Can Paris Save This Marriage?

Have you noticed? They’ve begun making films for people who aren’t 12-yesr-old boys! Le Week-end is one of those. Aimed at Baby Boomers and beyond, it stars Academy Award winner Jim Broadbent (he won for the agonizing Iris) and Lindsay Duncan, winner of two Olivier Awards, a Tony, and a Drama Desk Award (for Les Liaisons Dangereuses and Private Lives). She was also named a Commander of the Order of the British Empire by Queen Elizabeth in 2009.

In Le Week-end Broadbent and Duncan are a married couple “of a certain age” who have returned to Paris to celebrate their 30th wedding anniversary. It was where they spent their honeymoon, and they are hoping to revive that “honeymoon glow” for a marriage that has grown stale and bitter over the years.

As a couple they appear to be almost cruelly mismatched. He is a meek-mannered, complaisant Philosophy professor; she is a bored, dissatisfied wife whose vicious comments are filled with condemnation and contempt for him. The fact that she is beautiful (she looks like Eva Marie Saint) doesn’t seem to assuage her perpetual malice. Yet he still loves her and is unwilling to acknowledge that the feeling is not mutual. He shrugs off the fact that she rebuffs every attempt he makes toward intimacy, recoiling as if he were attempting to give her a deadly disease. And yet they have their moments. She pushes him to the peak of bewilderment and despair, and then mischievously turns playful and says something to make him laugh. What that is I can’t tell because her delivery is either whispered or mumbled and, when you can hear the words, they are spoken so quickly that they sound like a foreign language. Subtitles would definitely help.

As they bounce around Paris you get a pretty good overview of the city, including an introduction to a plethora of restaurants. If you take notes you can wind up with a pretty good list of places you might want to try for a meal.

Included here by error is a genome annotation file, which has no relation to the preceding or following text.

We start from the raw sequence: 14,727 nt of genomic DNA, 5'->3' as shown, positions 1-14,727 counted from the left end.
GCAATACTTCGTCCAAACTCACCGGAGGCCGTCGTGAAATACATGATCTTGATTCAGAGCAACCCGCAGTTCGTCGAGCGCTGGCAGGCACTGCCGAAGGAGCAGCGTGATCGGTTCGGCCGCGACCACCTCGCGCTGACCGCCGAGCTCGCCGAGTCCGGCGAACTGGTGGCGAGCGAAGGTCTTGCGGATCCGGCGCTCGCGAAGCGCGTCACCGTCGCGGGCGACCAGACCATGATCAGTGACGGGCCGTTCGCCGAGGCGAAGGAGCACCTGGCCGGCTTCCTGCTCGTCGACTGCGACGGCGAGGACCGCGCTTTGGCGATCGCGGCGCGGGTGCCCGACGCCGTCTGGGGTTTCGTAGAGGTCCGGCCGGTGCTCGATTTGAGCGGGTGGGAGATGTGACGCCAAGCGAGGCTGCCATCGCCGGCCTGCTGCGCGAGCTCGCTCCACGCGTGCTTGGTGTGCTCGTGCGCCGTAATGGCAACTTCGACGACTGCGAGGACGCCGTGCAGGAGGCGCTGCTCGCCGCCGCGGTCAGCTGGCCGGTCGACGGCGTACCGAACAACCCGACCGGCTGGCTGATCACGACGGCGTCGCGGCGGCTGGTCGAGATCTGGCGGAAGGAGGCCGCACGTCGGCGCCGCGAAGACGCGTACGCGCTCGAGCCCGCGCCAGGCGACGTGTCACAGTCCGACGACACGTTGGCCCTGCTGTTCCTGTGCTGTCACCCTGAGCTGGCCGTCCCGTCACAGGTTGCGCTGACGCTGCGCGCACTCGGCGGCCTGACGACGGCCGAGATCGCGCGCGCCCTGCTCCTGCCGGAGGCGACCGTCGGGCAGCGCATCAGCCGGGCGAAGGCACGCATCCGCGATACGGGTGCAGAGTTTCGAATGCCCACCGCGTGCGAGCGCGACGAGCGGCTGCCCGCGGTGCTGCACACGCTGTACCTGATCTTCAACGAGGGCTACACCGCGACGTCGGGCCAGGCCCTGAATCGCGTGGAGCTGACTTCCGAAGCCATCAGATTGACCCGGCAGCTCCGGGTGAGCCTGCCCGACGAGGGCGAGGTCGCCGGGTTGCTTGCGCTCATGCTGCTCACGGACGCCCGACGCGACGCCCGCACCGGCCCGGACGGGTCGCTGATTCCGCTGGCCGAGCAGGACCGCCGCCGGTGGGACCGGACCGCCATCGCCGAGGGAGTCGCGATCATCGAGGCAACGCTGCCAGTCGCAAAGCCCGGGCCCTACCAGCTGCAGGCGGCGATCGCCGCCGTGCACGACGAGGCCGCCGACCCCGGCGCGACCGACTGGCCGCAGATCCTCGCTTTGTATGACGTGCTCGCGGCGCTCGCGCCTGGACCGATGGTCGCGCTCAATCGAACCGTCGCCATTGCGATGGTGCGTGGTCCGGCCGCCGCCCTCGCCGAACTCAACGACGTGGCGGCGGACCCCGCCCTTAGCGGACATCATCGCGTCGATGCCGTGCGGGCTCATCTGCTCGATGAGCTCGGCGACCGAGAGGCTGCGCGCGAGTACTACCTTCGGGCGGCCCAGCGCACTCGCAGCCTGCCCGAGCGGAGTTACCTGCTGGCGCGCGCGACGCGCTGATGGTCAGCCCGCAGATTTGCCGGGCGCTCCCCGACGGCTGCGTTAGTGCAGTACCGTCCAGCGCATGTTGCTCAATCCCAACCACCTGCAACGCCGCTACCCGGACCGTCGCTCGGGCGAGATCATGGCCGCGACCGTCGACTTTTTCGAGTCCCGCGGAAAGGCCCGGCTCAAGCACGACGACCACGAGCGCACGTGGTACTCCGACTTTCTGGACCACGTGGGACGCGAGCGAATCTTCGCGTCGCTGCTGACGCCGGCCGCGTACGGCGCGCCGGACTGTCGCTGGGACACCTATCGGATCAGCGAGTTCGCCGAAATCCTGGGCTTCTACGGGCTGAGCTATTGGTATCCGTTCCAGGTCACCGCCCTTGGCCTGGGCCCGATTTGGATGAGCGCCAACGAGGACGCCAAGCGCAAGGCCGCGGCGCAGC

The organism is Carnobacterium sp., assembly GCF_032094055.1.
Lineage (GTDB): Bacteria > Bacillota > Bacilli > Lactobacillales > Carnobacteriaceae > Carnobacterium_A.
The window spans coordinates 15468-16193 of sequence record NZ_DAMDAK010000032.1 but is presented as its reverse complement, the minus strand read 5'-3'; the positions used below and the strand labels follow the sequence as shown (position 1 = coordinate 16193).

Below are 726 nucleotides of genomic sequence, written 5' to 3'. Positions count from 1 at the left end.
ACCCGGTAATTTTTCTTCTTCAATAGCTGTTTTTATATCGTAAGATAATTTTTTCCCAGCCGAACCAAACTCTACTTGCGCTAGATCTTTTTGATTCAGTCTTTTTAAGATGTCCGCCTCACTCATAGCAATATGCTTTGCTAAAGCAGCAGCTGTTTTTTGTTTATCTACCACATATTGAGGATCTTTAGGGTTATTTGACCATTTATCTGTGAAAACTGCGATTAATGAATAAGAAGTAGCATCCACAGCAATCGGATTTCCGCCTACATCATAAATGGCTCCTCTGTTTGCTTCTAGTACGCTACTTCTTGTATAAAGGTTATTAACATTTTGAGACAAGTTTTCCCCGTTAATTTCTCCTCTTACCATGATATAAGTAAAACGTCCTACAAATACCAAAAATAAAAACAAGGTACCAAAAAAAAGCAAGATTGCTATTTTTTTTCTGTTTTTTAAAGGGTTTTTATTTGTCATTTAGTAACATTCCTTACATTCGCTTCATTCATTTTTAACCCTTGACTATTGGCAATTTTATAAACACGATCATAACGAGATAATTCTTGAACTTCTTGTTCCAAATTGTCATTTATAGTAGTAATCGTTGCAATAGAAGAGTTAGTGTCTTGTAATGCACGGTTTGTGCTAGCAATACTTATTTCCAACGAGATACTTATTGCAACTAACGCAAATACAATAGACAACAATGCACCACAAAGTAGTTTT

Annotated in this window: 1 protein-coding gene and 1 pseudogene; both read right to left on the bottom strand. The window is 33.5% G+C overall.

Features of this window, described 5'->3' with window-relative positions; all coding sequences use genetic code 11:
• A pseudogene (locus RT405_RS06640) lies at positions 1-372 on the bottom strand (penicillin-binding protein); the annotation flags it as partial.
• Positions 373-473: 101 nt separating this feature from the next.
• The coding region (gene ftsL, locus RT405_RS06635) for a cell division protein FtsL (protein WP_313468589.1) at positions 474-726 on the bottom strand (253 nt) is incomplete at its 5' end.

While the film is generally well-paced and well presented, it takes a giant leap forward with the entrance of Jeff Goldblum, an old friend of Broadbent’s who is now a successful author living in Paris. He is an unabashed motor-mouth who delivers an intense monologue that is one of the highpoints of the film. The other showstopper is the last few seconds of the film, which is one of the most delightful endings you could ever hope to see. It leaves you smiling, but uncertain. Le Week-end is playing in select theaters around Los Angeles, including the Laemmle Monica.

Photo: Lindsay Duncan and Jim Broadbent

You Won’t Find It On

The Grand Budapest Hotel is a funny film. Not in the LOL sense, but more in the way of a smile of acknowledgment from time to time at the absurdities of the plot. It’s like an old Looney Tunes cartoon. Watch out for that cliff that you’re just about to fall off of! Ralph Fiennes is M. Gustave H., the quintessential concierge at this lavish European hostelry. He is imperious with his staff, obsequious to his guests, and enticing to his cohort of elderly widows who come to him repeatedly for the wooing and the sex. Not surprisingly, many of them leave him chunks of their estates in gratitude for his unwavering charm and meticulous attention. Among these is the extraordinarily wealthy Madame D., played by Tilda Swinton in some of the most ghastly makeup since Dorian Gray. She is virtually unrecognizable in her mountainous white hairdo and glassy eyes. She instigates the film’s action, however, by dying and leaving M. Gustave a priceless painting. When Madame D.’s son Dmitri Desgoffe-und-Taxis (Adrien Brody, looking like Salvador Dali in a threatening black moustache) refuses to acknowledge the bequest, M. Gustave is reduced to stealing it off the wall from the family mansion. M. Gustave is aided in this,